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dc.contributor.authorElliott, E. Donald
dc.date2021-11-25T13:34:23.000
dc.date.accessioned2021-11-26T11:38:12Z
dc.date.available2021-11-26T11:38:12Z
dc.date.issued1989-01-01T00:00:00-08:00
dc.identifierfss_papers/2201
dc.identifier.contextkey1893894
dc.identifier.urihttp://hdl.handle.net/20.500.13051/1498
dc.description.abstractShould the "ancient rule" of punitive damages, which authorizes juries to award private fines in civil cases, be abandoned or "maintained" by supplying "new reasons more fitted to the time"? That is the central question underlying this Symposium, and the current debate concerning punitive damages. The answer, I submit, turns on what purposes we want the private tort law system to serve, a subject which is itself in flux and much debated.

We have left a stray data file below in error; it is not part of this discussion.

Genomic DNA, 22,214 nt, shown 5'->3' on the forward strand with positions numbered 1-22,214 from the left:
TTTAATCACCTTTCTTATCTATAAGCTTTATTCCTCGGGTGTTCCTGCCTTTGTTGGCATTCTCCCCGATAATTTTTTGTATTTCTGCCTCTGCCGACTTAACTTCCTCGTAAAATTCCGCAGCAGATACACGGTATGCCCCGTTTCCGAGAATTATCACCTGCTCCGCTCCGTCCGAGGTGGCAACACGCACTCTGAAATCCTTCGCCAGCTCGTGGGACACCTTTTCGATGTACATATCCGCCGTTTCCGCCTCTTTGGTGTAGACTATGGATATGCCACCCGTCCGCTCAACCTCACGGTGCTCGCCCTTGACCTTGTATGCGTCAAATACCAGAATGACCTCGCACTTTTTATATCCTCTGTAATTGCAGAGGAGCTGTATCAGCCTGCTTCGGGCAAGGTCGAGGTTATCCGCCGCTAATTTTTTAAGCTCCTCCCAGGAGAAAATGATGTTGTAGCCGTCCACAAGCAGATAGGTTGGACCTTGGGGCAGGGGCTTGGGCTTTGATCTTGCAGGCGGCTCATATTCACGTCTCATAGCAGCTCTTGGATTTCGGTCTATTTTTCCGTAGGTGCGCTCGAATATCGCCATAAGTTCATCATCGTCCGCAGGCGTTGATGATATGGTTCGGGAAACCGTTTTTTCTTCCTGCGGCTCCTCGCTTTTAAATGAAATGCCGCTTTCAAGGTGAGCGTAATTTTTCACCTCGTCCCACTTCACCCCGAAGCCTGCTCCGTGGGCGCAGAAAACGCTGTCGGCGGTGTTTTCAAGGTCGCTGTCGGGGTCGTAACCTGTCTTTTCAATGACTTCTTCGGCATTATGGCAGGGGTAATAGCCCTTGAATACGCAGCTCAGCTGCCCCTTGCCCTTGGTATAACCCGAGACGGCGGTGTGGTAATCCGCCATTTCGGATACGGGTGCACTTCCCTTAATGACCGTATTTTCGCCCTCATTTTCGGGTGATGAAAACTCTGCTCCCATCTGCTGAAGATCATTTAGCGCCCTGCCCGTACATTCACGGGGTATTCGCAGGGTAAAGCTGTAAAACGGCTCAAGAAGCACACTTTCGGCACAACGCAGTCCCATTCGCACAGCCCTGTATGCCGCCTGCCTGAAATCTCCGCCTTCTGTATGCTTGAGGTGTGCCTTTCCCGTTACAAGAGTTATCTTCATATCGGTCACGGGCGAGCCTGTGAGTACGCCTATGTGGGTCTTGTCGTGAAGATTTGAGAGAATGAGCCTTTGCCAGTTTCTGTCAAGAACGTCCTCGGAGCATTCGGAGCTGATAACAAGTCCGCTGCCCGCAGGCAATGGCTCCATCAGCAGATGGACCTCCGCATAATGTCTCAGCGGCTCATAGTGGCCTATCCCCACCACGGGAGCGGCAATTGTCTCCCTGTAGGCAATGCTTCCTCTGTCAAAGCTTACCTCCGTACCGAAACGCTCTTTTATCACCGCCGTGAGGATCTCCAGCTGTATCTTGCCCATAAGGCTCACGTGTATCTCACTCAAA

dc.titleWhy Punitive Damages Don’t Deter Corporate Misconduct Effectively
dc.source.journaltitleFaculty Scholarship Series
refterms.dateFOA2021-11-26T11:38:12Z
dc.identifier.legacycoverpagehttps://digitalcommons.law.yale.edu/fss_papers/2201
dc.identifier.legacyfulltexthttps://digitalcommons.law.yale.edu/cgi/viewcontent.cgi?article=3203&context=fss_papers&unstamped=1


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